But, of course, the film also speaks particularly to women who thirst for rare stories of major female political figures (and will encounter a story of how easily such figures can be discredited and publicly humiliated in societies that remain, essentially, patriarchal). And also to the Black community, who know very well how radical Black leaders have been taken down throughout history.
Given both the subject matter, the history, and having to use so much amazing archival footage, you must have had a lot of challenges in making this. What were some of those?
Firstly, to persuade potential financiers and certain established broadcasters that a film on such a maligned figure should be made at all. Then, of course, gaining access to Winnie Madikizela Mandela. Then [access] to members of Umkhonto we Sizwe, the military wing of the ANC, who have been unwilling to speak openly before. And finally, tracking down and persuading directors and agents of the South African apartheid-era state services (Intelligence and Police) to reveal their secrets.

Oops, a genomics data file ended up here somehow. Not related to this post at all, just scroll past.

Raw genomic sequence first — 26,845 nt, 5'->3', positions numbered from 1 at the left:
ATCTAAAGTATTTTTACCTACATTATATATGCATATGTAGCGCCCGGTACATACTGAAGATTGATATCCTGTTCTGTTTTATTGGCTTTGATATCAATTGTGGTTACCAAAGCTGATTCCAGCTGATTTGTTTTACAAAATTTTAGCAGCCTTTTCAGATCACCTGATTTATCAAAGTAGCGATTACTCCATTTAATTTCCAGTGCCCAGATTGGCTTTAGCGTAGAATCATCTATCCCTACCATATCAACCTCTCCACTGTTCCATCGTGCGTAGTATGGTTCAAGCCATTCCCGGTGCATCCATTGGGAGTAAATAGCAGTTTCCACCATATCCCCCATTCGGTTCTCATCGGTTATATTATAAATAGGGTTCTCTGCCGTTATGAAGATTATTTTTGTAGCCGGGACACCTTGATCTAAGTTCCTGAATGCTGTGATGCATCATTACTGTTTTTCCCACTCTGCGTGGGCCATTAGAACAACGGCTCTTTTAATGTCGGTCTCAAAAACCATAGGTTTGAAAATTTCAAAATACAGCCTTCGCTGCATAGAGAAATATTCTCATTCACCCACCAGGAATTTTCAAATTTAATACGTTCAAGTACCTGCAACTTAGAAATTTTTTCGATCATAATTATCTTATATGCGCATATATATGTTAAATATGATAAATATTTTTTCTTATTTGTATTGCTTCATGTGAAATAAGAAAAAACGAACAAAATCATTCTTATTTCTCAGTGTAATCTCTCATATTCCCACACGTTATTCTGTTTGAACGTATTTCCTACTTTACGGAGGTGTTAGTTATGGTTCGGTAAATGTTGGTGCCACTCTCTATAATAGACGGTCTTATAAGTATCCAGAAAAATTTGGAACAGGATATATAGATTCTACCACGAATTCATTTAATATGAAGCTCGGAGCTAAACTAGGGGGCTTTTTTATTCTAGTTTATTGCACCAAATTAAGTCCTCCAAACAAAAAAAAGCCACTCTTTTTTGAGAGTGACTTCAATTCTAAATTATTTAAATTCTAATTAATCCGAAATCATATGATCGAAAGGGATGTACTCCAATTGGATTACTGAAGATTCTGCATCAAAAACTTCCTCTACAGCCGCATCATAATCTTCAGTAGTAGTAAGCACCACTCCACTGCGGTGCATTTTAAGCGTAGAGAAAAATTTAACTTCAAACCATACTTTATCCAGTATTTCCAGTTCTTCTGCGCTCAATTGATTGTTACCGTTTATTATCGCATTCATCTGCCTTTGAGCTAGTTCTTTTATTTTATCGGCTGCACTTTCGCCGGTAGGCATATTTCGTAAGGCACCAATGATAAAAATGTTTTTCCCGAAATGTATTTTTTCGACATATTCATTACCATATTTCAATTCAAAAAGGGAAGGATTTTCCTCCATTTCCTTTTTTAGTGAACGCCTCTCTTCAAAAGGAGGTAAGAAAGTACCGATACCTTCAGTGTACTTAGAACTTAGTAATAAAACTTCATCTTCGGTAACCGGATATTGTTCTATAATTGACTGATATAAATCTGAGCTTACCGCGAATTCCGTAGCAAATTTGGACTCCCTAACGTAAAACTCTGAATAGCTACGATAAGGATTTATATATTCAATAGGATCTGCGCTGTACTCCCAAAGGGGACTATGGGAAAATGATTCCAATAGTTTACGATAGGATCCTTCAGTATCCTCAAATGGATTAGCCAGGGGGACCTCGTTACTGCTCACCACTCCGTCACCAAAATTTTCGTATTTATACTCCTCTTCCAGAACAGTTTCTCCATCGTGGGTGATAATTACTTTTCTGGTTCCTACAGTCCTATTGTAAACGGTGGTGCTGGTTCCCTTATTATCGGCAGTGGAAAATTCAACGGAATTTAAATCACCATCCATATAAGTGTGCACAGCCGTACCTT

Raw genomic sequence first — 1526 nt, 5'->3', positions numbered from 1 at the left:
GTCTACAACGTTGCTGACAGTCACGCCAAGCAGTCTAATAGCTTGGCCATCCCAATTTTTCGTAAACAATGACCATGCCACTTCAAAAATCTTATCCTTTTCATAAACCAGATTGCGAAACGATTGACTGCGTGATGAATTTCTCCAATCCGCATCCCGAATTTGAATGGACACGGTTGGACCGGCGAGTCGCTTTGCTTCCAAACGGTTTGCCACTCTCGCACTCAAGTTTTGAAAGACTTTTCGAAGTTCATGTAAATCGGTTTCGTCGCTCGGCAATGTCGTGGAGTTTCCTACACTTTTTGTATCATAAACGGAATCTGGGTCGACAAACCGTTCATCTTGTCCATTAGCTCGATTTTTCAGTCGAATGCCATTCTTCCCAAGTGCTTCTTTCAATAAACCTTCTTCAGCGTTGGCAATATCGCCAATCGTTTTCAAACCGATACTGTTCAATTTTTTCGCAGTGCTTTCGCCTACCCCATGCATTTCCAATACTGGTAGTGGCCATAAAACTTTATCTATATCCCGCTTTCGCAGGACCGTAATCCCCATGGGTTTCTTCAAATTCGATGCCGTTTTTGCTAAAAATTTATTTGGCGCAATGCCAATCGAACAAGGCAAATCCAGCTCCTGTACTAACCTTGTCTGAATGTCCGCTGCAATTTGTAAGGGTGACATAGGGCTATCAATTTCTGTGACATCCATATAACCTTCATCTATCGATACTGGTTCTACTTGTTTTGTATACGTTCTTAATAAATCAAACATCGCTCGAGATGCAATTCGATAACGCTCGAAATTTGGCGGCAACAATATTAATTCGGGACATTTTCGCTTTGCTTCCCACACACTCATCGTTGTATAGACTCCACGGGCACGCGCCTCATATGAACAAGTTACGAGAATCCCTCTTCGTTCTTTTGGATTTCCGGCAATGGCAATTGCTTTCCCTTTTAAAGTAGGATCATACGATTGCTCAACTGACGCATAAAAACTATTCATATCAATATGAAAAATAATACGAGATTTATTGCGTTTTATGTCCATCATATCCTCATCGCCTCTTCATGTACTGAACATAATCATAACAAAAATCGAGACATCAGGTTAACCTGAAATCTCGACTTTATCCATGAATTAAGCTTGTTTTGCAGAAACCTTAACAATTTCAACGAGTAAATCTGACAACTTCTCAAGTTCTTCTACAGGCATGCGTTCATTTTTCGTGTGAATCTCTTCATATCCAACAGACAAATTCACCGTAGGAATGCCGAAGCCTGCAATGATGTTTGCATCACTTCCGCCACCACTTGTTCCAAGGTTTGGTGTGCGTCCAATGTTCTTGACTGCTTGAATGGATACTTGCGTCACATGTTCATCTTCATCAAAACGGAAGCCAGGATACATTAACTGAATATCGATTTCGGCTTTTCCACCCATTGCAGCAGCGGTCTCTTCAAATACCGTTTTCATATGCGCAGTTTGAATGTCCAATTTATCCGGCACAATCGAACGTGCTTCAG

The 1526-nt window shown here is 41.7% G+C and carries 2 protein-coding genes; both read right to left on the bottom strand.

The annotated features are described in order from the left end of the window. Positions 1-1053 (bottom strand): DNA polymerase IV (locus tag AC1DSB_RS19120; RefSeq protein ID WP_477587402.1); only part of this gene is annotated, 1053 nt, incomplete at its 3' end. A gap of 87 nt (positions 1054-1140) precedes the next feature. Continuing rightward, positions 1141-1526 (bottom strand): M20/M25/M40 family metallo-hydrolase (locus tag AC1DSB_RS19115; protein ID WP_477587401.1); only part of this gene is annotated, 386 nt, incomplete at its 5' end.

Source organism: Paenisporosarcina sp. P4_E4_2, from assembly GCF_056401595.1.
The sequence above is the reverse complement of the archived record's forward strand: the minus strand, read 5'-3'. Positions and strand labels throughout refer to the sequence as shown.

How did you get Winnie and her family to participate and to trust you?
It was a long process, begun with former partner Peter Makurube, a Sowetan intellectual of some renown, who knew Zindzi Mandela, Winnie’s daughter. Zindzi was of particular significance as she’d shared most of her mother’s life during the struggle in both Soweto and internal exile in Brandfort. I first had to win the confidence of Zindzi, who then introduced me to her mother. In a recent interview with the Huffington Post, when asked why she trusted me, Winnie replied, “you just have to spend half an hour with Pascale, and you know!”
Was there anything you had to cut out for time that you really wish you didn’t?